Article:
Published on JD Supra on September 26, 2018
On September 21, 2018, the FTC and D-Link Systems Inc. each filed a motion for summary judgement in one of the most closely watched recent enforcement actions in privacy and data security law (FTC v. D-Link Systems Inc., No. 3:17-cv-00039). The dispute, which dates back to early 2017, may have widespread implications on companies’ potential liability for lax security practices, even in the absence of actual consumer harm.
In January 2017, the FTC sued D-Link for engaging in unfair or deceptive acts in violation of Section 5 of the FTC Act in connection with D-Link’s failure to take reasonable steps to secure its routers and Internet-protocol cameras from widely known and reasonably foreseeable security risks. The FTC’s complaint focused on D-Link’s marketing practices, noting that D-Link’s marketing materials and user manuals included statements in bold, italicized, all-capitalized text that D-Link’s routers were “easy to secure” with “advanced network security.” D-Link also promoted the security of its IP cameras in its marketing materials, specifically referencing the device’s security in large capital letters. In addition, the IP camera packaging also listed security claims, such as “secure-connection” next to a lock icon as one of the product features.
Although a U.S. district court judge dismissed three of the FTC’s six claims in September 2017, the judge also rejected D-Link’s argument that the FTC lacked statutory authority to regulate data security for IoT companies as an unfair practice under Section 5 of the FTC Act. In the court’s Order Regarding Motion to Dismiss, the court stated that “the fact that data security is not expressly enumerated as within the FTC’s enforcement powers is of no moment to the exercise of its statutory authority.” With respect to the court’s dismissal of the FTC’s unfairness claim, the court agreed with D-Link that the FTC had failed to provide any concrete facts demonstrating actual harm to consumers, and reasoned that the absence of any concrete facts makes it just as possible that D-Link’s devices would not cause substantial harm to consumers and that “the FTC cannot rely on wholly conclusory allegations about potential injury to tilt the balance in its favor.”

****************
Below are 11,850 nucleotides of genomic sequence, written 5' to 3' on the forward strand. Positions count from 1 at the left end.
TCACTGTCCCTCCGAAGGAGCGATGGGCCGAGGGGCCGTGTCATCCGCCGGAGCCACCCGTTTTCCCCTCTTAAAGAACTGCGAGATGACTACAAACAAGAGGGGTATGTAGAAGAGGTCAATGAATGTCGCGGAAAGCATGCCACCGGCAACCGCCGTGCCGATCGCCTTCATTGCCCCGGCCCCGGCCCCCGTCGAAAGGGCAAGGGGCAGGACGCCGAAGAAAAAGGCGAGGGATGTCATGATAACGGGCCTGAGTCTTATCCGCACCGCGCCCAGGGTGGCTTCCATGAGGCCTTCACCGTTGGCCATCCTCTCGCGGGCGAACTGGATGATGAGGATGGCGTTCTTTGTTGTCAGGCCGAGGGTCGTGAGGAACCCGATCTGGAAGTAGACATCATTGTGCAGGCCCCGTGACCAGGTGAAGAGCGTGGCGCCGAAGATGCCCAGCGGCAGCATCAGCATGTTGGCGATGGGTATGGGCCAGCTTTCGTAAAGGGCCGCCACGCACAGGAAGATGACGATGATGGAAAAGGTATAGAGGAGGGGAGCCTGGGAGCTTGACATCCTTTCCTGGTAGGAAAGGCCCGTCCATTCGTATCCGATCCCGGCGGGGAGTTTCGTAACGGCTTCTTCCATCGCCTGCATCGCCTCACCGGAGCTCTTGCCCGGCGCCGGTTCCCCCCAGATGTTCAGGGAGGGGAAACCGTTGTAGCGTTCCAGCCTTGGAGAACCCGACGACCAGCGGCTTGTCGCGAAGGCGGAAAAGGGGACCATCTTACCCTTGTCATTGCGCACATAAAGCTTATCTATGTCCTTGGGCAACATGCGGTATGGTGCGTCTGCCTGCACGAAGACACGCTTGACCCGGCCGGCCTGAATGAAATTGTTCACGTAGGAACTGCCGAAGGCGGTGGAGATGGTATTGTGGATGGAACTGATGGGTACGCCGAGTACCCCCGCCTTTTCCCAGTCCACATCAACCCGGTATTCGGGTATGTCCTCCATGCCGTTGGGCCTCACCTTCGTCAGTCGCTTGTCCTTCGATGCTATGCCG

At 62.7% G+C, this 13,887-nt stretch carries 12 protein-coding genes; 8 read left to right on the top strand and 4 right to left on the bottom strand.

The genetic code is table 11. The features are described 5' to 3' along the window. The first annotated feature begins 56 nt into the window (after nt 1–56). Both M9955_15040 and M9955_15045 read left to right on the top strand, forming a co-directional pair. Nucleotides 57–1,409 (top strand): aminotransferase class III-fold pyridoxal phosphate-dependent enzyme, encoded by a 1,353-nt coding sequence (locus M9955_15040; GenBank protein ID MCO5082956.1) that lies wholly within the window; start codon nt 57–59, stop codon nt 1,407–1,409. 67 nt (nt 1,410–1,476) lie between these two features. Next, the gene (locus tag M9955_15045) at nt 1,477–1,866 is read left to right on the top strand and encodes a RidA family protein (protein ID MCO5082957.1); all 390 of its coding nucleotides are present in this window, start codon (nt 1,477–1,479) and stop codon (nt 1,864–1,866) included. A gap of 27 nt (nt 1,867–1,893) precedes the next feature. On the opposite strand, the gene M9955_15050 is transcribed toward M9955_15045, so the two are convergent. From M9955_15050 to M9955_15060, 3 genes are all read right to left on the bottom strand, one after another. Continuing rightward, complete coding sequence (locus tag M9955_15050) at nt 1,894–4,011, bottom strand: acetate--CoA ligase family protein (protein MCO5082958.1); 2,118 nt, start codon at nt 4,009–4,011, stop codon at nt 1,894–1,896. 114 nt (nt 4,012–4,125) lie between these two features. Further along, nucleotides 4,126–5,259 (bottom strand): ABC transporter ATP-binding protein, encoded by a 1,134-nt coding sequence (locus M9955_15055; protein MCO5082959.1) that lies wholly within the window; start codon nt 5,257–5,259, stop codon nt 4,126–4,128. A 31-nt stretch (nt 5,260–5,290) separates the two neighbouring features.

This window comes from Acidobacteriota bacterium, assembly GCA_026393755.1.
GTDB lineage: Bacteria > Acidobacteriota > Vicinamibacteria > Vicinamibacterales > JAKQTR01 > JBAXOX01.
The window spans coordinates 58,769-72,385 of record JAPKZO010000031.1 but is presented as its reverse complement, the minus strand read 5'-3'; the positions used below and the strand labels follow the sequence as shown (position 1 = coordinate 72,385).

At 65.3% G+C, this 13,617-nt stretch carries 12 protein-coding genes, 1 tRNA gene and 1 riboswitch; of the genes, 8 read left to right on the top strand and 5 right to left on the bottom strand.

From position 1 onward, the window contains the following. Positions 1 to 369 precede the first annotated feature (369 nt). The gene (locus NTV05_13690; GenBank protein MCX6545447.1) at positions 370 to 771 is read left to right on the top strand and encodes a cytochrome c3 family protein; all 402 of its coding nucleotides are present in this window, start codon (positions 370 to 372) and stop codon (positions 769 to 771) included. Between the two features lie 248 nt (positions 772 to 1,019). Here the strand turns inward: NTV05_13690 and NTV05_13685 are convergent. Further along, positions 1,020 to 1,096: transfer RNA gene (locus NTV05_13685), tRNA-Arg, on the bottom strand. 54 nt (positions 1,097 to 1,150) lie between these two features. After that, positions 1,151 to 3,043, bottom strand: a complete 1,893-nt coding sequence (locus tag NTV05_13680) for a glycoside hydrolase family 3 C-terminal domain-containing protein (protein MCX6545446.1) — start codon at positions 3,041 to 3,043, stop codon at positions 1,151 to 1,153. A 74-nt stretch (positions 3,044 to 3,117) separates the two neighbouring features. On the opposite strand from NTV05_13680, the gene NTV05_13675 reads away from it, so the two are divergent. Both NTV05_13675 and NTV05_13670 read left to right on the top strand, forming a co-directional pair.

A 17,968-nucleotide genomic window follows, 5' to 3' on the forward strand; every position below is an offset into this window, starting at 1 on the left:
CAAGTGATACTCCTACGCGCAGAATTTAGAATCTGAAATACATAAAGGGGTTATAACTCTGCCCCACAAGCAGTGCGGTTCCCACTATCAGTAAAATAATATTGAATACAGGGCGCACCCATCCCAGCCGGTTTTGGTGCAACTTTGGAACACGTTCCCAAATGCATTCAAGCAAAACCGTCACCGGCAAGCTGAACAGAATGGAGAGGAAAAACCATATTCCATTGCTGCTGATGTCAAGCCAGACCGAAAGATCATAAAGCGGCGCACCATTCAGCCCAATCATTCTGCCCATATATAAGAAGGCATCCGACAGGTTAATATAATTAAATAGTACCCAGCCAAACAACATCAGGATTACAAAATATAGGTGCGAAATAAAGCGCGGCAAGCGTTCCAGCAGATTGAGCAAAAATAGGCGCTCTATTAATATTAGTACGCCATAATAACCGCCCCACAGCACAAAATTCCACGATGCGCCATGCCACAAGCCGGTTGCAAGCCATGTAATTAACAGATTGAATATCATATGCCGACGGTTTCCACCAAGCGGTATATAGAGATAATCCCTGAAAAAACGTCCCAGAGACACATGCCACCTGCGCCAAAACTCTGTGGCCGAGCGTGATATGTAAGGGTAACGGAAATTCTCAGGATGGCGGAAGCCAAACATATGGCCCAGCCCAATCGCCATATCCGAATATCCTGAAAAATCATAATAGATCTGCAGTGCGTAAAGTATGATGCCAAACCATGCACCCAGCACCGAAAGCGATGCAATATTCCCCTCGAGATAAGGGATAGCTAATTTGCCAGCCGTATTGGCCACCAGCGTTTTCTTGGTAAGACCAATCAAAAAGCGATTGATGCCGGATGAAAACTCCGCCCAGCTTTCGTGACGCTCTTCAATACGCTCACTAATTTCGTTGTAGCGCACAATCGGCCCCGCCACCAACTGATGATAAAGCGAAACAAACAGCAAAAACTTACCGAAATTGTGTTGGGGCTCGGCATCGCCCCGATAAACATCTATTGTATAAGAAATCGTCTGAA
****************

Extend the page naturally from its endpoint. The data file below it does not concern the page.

Despite the court’s dismissal of the FTC’s unfairness claim, the court indicated that the claim might have survived a motion to dismiss if the FTC had tied the unfairness claim to the representations underlying the deception claims. The court stated that “a consumer’s purchase of a device that fails to be reasonably secure — let alone as secure as advertised — would likely be in the ballpark of a “substantial injury,” particularly when aggregated across a large group of consumers.” Although the court’s reasoning indicates that there are limits to the FTC’s data security enforcement capabilities, it did not completely foreclose the possibility that lax security practices might be deemed to violate the unfairness prong of the FTC Act even in the absence of evidence of actual harm to consumers.
The FTC argued in its September 2018 motion for summary judgment that summary judgment is appropriate because there is no dispute that D-Link made representations regarding the security of its devices from unauthorized access, the devices contained numerous vulnerabilities that made them susceptible to unauthorized access and D-Link’s security statements were material to consumers. The FTC noted that “there is no genuine dispute that D-Link routers and IP cameras have contained serious, foreseeable, and easily preventable vulnerabilities permitting unauthorized access; that D-Link knew of these vulnerabilities; and that D-Link sold and marketed these devices as secure anyway.”
In D-Link’s motion for summary judgment, D-Link argued that the FTC’s remaining deception claims were based on “expert conjecture” with no evidentiary support. D-Link stressed that the FTC’s failure to present any evidence that an identifiable consumer was deceived by D-Link’s marketing statements or that any of the routers or cameras were actually compromised demonstrated that there was no harm for the court to remedy.
D-Link is significant because the outcome may have a substantial impact on the FTC’s ability to successfully pursue a claim under Section 5 of the FTC Act in the absence of evidence that there has been an actual harm or injury to consumers. In addition, the outcome of D-Link may shape the FTC’s approach to classifying informational harm that impacts consumers following a data breach.
Even if the D-Link decision offers more clarity around the scope of the FTC’s regulatory authority on data security, the FTC’s past guidance regarding data security and privacy remains useful when evaluating a company’s data security practices. Over the past few years, the FTC has repeatedly stressed that a company’s failure to implement reasonable security measures may be considered deceptive or unfair, and has stated that “the touchstone of the FTC’s approach to data security is reasonableness: a company’s data security measures must be reasonable in light of the sensitivity and volume of consumer information it holds, the size and complexity of its data operations, and the cost of available tools to improve security and reduce vulnerabilities.” In addition, the FTC’s motions in D-Link confirm that a company should ensure that it actually follows all security practices it claims to follow.